And the people in the room? None of them concerned about his well-being. None of them asked: “How are you feeling?”, “What do you remember?” — nothing, just “Give me 30,000 baht.”

Well, no, scratch that — “5,000 baht extra for the ride home.”

Riiken sent over 35,000 baht.

And the woman gave him a ride home.

As the two left the building where Riiken had been for the past 6 days, he did catch a couple details: the building wasn’t multi-story like a hospital normally would be, it was a single-story building, and there were several other buildings that looked the same around it.

Riiken later learned that he had been in the vicinity of Yang Nam Klat Nuea subdistrict, Nong Ya Plong district, Phetchaburi province. He was able to pull up Google location details after arriving home, which placed him in this area.

The exact location isn’t 100% known.

In further research that I did about how Google location works, if Google Maps is not opened, the location service defaults to the least accurate method of determining location.

The three ways that location are determined are, in order of accuracy:

  • GPS: GPS accuracy can be up to several meters depending on your GPS signal and connection. Your phone must support GPS, have it enabled, and allow Google Maps access to it.
  • WiFi: WiFi (wireless network) accuracy should be similar to the access range of a typical WiFi router, or about 200m or better. Your phone must support WiFi and have it enabled.
  • Cell ID: Cell ID (cell tower) accuracy depends on cell tower density and available data in Google’s cell ID (cell tower) location database. Accuracy may be approximated at distances up to several thousand meters. Note: Some devices do not support cell ID location.

We can assume that Riiken’s phone was not open, as it needed a passcode to get into it. And thus that while he stayed in this room for six days, the GPS option, which is the most accurate method of determining location, was not active.

It’s unlikely for the same reasons that the phone was able to connect to a WiFi router.

And thus we must assume that the location given where Riiken was held for six days was determined by Google location services by Cell ID, which is the least accurate and depends on the cell tower density in the area.

But there is one thing for certain. For six days Riiken was held in the same place — where that place is, what the building was, and why he was held there, we don’t know for certain.

The older Thai woman and Riiken didn’t chat much on the drive. When I asked Riiken about how long it took to get back home, he said about two or three hours. A tow truck brought his beloved Celica along behind them.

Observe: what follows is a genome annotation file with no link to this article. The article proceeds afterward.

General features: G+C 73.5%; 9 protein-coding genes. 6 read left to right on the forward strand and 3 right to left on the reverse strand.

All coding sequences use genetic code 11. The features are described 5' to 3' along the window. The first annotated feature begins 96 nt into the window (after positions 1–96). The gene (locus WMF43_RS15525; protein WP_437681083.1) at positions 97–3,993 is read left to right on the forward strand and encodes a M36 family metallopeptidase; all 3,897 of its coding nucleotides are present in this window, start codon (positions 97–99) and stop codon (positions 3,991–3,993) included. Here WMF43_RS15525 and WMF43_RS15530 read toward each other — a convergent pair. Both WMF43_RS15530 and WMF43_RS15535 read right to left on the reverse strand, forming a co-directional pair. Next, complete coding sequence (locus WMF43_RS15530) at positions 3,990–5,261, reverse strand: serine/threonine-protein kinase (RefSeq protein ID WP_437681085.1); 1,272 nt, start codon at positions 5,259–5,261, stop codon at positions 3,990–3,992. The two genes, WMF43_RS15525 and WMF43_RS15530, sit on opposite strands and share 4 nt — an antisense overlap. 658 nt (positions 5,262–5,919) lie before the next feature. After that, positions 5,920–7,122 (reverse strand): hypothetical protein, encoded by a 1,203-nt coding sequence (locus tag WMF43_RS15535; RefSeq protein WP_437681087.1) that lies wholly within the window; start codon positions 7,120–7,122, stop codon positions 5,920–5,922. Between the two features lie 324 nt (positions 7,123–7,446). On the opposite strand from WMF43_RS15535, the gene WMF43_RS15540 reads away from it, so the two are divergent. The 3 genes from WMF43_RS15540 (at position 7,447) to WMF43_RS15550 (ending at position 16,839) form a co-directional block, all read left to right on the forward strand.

When the woman dropped Riiken off, she didn’t say much else, but they did swap Line ID contact info.

And that was it. There was no next step, no expectation for further contact.

Riiken had no paperwork about the accident — none had been given to him. No police reports. No insurance documents. No medical records or receipts.

There was nothing official that Riiken could hold onto in his hands that could show that what happened on the evening of December 31st, 2020, was even real.

If anybody would ask him for proof of what had just happened, he’d have nothing to show them besides the story that was told to him by the older Thai lady and a few of the photos that were shown to him of his Celica smashed into the back of the truck.

Where the accident was, Riiken didn’t know. The damages? No idea. What hospital he received treatment at? Not the foggiest idea.

In fact, if he tried to explain what happened to anybody afterwards — say, the police — he’d have no proof of what happened. It’d be like telling a story, a fantasy, a figment of his imagination.

As if the whole thing happened in his dream.

Perhaps this was by design.

It was all too much for Riiken to think about at the time. His brain still felt cloudy and his body felt heavy.

And so Riiken stepped into his home and shut the door behind him. He shut the door on the strange events that had transpired that day and wanted one thing that could bring him comfort.

Rest in his own bed.

For after all, there’s no place like home and there’s nothing like sleeping in your own bed.


The inability to point to any official document or record of what went down on December 31st, 2020, undermined my ability to believe Riiken’s story the first time I heard it.

I was tipped off to the story by a True Crime Thailand reader. I received a message from him on Telegram and he sent me a link to a post on a Facebook group for car enthusiasts called Expat Car Club Thailand.

I read the story on the Facebook group and found the telling to be intriguing, but full of holes. In fact, it almost seemed unbelievable.

Riiken laid out his story in 11 paragraphs and tacked on photos of his trip and other relevant info to the end of the post.

I spent the night running the details through my mind and weighing the possibility of this being a legit story with the possibility that it could be some sort of attention-seeking ploy, or worse, a ruse to kickstart donations.

Needless to say, I was skeptical — and so was my contact who informed me of the story.

We chatted about it back and forth for a day or two, and after some deliberation, I decided to take a chance on the story.

I reached out to Riiken and established contact. I told him who I was and about True Crime Thailand and the reason for contact: I wanted to know his story.

He was glad I reached out. He told me he wanted to tell his story.

It was late at night by the time he received my message and so we scheduled a call for the following afternoon.

I prepared a long list of questions that bugged me about the post Riiken put on the Expat Car Club Facebook group.

Did he go alone?